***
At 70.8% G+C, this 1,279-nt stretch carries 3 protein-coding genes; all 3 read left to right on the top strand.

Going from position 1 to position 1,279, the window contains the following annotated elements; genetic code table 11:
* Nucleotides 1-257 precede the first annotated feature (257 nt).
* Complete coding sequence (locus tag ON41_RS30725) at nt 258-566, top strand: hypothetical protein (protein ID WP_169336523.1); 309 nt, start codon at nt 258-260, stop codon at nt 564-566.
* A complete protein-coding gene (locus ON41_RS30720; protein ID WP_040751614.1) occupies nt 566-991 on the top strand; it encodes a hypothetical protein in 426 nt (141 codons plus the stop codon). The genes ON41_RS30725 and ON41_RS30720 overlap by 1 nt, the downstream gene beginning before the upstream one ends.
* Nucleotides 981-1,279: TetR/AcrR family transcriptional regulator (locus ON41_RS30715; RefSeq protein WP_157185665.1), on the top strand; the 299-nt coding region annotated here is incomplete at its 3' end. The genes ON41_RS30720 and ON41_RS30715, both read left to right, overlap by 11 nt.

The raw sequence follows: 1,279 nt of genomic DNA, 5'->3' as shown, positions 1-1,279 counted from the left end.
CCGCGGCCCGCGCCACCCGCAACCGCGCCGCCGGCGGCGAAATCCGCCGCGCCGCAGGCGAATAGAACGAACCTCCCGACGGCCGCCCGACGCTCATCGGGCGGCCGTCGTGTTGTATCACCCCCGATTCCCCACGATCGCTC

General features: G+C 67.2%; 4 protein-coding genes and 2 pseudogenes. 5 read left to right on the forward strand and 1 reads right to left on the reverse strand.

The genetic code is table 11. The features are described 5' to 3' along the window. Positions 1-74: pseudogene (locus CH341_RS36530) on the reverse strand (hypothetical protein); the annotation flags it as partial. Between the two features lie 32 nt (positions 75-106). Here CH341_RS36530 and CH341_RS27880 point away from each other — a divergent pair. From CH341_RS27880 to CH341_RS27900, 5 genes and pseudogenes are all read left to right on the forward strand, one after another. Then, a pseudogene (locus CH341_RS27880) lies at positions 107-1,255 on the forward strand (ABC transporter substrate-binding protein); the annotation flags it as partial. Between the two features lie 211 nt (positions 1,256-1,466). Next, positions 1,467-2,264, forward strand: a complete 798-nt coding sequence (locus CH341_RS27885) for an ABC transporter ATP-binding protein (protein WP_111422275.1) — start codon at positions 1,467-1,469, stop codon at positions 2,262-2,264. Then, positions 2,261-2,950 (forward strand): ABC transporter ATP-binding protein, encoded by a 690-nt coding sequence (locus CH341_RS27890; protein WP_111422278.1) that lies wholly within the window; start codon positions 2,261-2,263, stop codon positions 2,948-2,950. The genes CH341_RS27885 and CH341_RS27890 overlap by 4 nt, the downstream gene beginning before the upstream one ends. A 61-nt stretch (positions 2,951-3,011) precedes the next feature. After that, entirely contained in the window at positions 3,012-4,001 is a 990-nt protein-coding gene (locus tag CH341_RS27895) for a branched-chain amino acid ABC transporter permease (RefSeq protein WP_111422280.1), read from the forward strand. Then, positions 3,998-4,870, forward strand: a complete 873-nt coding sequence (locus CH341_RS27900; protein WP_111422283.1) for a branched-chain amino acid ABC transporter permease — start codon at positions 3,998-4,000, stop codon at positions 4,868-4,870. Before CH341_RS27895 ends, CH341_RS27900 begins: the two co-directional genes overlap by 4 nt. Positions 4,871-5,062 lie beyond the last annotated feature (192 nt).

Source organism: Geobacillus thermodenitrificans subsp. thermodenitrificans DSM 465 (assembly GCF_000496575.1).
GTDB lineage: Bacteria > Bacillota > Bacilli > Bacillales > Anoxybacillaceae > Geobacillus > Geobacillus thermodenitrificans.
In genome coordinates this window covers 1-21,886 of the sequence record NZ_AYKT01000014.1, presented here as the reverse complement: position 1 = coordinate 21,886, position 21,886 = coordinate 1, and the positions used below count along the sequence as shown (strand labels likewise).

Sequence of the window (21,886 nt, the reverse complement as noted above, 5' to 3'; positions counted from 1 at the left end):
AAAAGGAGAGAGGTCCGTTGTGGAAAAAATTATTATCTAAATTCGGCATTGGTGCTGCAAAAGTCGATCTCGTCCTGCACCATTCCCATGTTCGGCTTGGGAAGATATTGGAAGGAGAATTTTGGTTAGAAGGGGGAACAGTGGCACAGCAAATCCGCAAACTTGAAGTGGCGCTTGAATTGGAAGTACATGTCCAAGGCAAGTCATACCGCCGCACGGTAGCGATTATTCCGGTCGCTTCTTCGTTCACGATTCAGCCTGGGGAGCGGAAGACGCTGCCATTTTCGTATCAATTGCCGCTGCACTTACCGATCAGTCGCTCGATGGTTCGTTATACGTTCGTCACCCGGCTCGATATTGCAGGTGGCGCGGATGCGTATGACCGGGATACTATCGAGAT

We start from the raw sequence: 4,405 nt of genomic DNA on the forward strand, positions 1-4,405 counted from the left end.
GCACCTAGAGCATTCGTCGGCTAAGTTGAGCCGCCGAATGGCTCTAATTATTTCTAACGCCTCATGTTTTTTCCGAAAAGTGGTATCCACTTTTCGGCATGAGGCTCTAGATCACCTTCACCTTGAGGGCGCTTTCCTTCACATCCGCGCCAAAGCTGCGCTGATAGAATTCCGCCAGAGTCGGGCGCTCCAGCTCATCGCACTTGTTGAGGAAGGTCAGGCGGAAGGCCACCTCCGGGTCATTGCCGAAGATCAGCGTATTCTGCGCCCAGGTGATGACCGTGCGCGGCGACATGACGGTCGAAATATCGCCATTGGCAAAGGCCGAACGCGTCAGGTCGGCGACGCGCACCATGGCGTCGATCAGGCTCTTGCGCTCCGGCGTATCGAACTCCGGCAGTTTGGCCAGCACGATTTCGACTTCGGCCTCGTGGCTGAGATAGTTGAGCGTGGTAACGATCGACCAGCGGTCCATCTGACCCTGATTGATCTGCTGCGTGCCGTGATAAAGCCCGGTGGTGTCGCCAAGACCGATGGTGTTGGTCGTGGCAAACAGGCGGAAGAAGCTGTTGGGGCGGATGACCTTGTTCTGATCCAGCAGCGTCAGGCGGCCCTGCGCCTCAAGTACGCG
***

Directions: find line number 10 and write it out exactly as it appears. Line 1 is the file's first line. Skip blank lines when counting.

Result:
The genetic code is table 11. The features are described 5' to 3' along the window. Positions 1-74: pseudogene (locus CH341_RS36530) on the reverse strand (hypothetical protein); the annotation flags it as partial. Between the two features lie 32 nt (positions 75-106). Here CH341_RS36530 and CH341_RS27880 point away from each other — a divergent pair. From CH341_RS27880 to CH341_RS27900, 5 genes and pseudogenes are all read left to right on the forward strand, one after another. Then, a pseudogene (locus CH341_RS27880) lies at positions 107-1,255 on the forward strand (ABC transporter substrate-binding protein); the annotation flags it as partial. Between the two features lie 211 nt (positions 1,256-1,466). Next, positions 1,467-2,264, forward strand: a complete 798-nt coding sequence (locus CH341_RS27885) for an ABC transporter ATP-binding protein (protein WP_111422275.1) — start codon at positions 1,467-1,469, stop codon at positions 2,262-2,264. Then, positions 2,261-2,950 (forward strand): ABC transporter ATP-binding protein, encoded by a 690-nt coding sequence (locus CH341_RS27890; protein WP_111422278.1) that lies wholly within the window; start codon positions 2,261-2,263, stop codon positions 2,948-2,950. The genes CH341_RS27885 and CH341_RS27890 overlap by 4 nt, the downstream gene beginning before the upstream one ends. A 61-nt stretch (positions 2,951-3,011) precedes the next feature. After that, entirely contained in the window at positions 3,012-4,001 is a 990-nt protein-coding gene (locus tag CH341_RS27895) for a branched-chain amino acid ABC transporter permease (RefSeq protein WP_111422280.1), read from the forward strand. Then, positions 3,998-4,870, forward strand: a complete 873-nt coding sequence (locus CH341_RS27900; protein WP_111422283.1) for a branched-chain amino acid ABC transporter permease — start codon at positions 3,998-4,000, stop codon at positions 4,868-4,870. Before CH341_RS27895 ends, CH341_RS27900 begins: the two co-directional genes overlap by 4 nt. Positions 4,871-5,062 lie beyond the last annotated feature (192 nt).